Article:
Most of us don’t give much thought to the fact that many of our relationships with other people are defined by some degree of reciprocity. To some extent, reciprocity is the very nature of human interpersonal relations. Although these relationships can be extremely beneficial for the parties involved, it is important to be aware of the potential to be taken advantage of. Quite simply, you need to know how to work a reciprocal relationship to your advantage without being taken advantage of in the process.
Reciprocity is roughly the idea of some sort of give and take interaction. I do something for you, and you do something for me in return. Your job is an example of a reciprocity-based relationship. They pay you to show up and do work for them. This is one type of reciprocal relationship where most people are exceedingly aware of the potential to be taken advantage of. Your employer probably wants to get by with paying you as little as possible, while expecting maximum returns on that investment. Already it should be clear that we must be wary whenever reciprocal relationships are entered into.
Two important ethical considerations are helpful in not being taken advantage of in our reciprocity-based relationships. First, we can make sure that our own benefit is sufficient. This means that we seek out what it is we really want, and are not afraid to ask for what we deserve. In addition, we can try to avoid allowing other parties to take too much from us. This requires that we think about what is really being asked of us, and refrain from offering more than we are willing to part with in a given situation.
Let’s consider each of these factors in terms of the reciprocal relationship already mentioned, our jobs. In order to avoid being taken advantage of by my employer, I want to make sure that I am receiving my due in exchange for the work being done. I ought to find out what the national average salary is for the work I’m doing, adjusted for location, and compare my pay to this number. If I am well below that, I ought to ask for more money. Further, my benefit package ought to compare to what most people receive for the type of work I’m doing.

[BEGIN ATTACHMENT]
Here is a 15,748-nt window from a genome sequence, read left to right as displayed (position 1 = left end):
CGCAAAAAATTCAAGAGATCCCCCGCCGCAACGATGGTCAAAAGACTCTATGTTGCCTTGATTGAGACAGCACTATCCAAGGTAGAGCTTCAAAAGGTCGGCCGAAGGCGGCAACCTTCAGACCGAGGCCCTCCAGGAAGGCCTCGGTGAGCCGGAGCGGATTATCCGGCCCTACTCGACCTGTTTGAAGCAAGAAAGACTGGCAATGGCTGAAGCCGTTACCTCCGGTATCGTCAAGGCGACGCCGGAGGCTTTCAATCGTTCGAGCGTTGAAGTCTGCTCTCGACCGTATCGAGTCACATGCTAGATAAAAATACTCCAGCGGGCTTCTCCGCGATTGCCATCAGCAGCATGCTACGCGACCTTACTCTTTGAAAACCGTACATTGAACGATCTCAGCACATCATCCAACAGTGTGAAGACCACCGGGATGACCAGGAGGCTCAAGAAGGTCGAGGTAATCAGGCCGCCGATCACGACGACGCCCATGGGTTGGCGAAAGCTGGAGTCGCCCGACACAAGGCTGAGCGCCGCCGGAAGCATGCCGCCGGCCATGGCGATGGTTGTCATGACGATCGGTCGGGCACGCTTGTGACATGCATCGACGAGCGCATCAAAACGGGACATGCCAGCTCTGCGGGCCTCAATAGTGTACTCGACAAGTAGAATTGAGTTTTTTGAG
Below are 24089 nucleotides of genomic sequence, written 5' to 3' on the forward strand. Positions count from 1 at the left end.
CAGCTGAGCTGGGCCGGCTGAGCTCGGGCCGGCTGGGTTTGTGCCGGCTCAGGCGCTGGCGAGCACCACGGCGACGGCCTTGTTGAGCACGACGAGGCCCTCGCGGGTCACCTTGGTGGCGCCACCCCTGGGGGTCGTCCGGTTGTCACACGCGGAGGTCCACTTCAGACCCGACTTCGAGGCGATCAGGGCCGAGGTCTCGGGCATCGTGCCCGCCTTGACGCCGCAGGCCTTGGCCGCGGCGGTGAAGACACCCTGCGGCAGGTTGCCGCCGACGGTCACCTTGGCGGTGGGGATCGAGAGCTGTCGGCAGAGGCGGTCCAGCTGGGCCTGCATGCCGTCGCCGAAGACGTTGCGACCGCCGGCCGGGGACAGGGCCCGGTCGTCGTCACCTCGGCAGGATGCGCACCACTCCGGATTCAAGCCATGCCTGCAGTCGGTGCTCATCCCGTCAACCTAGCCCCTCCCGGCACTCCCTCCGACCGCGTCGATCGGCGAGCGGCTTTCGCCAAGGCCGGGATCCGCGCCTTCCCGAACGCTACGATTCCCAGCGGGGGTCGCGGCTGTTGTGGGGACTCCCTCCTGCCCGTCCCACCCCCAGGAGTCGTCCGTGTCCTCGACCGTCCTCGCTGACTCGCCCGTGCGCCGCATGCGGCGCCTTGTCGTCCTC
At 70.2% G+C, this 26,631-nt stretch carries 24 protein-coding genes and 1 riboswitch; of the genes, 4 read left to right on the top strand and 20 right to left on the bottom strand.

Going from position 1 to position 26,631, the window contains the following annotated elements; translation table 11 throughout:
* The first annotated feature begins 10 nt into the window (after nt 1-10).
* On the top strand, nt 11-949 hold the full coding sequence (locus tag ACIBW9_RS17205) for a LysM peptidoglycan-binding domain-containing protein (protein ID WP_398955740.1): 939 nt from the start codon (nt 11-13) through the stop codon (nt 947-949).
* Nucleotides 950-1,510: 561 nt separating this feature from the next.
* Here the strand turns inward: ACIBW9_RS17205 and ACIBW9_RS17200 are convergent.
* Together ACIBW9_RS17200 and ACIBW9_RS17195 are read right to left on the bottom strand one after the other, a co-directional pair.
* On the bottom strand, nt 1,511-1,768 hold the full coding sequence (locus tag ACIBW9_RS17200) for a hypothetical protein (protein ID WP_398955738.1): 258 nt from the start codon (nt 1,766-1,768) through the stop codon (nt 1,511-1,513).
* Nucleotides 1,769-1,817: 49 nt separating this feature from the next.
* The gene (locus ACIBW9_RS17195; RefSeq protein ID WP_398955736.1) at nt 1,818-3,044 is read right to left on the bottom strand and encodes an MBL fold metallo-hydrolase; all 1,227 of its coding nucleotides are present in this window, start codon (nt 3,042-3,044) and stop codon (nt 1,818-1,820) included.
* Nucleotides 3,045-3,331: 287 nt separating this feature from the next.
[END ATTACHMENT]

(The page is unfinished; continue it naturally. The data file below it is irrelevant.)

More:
We should also note that it is not acceptable to adjust the quality or amount of your own work in order to compensate for low pay or lousy benefits. By accepting your job, you have entered into a contract with your employer to provide a certain level of performance. If you are unhappy with what you are receiving, this is fertile ground for negotiating a better salary and benefit package, but it is not sound justification for slacking off and doing a lousy job.
The other way to avoid being taken advantage of in a reciprocity-based relationship is to make sure that you are not going beyond expectations without compensation, and that you are not agreeing to do more than you are really comfortable with. Again, the workplace demonstrates this principle well. For example, I once had a job that required me to work every other Saturday. I did receive overtime pay for the day, but I had no choice about whether or not I wanted to work. Although I was compensated for the extra work time, not having the choice to opt out of the overtime work was more than I was willing to give, and this became a significant factor in my quitting that job. It was not the overtime, but the lack of choice that was more than I felt comfortable giving to this employer.
Again, there is a dysfunctional counterpart to this means of not being taken advantage of. Some people will attempt to make up for not receiving the compensation they feel is due by “enhancing” their pay and benefits package. For example, many individuals take exceedingly lengthy breaks and lunches, in an effort to make their hourly wage slightly higher. Salaried employees are often not closely monitored, and that extra fifteen minutes a day can add up when evaluated on a per-paycheck basis. Another inappropriate strategy for enhancing one’s returns is to steal supplies from your workplace. Not only are these strategies highly unethical, they will not provide the level of satisfaction that you will feel when you take a firm stand concerning your own rights and what you are and are not willing to give up for your job.
Reciprocal relationships are a part of life, as well as a rich arena for ethical development. It is easy to slip up and utilize less than ideal means to achieve one’s goals. However, by being honest with yourself and those whom you have these sorts of relationships with, and by not resorting to questionable means of “leveling the payout,” you can have the sorts of reciprocal relationships that you both want and can feel good about.
About the Author
Elijah Weber is a graduate student at Bowling Green State University. He holds a Master's degree in philosophy from Colorado State University, and Bachelor’s degrees in sociology and philosophy from Chapman University. He currently lives in Ann Arbor, Michigan with his wife Laura, his son Brandon, and two cats.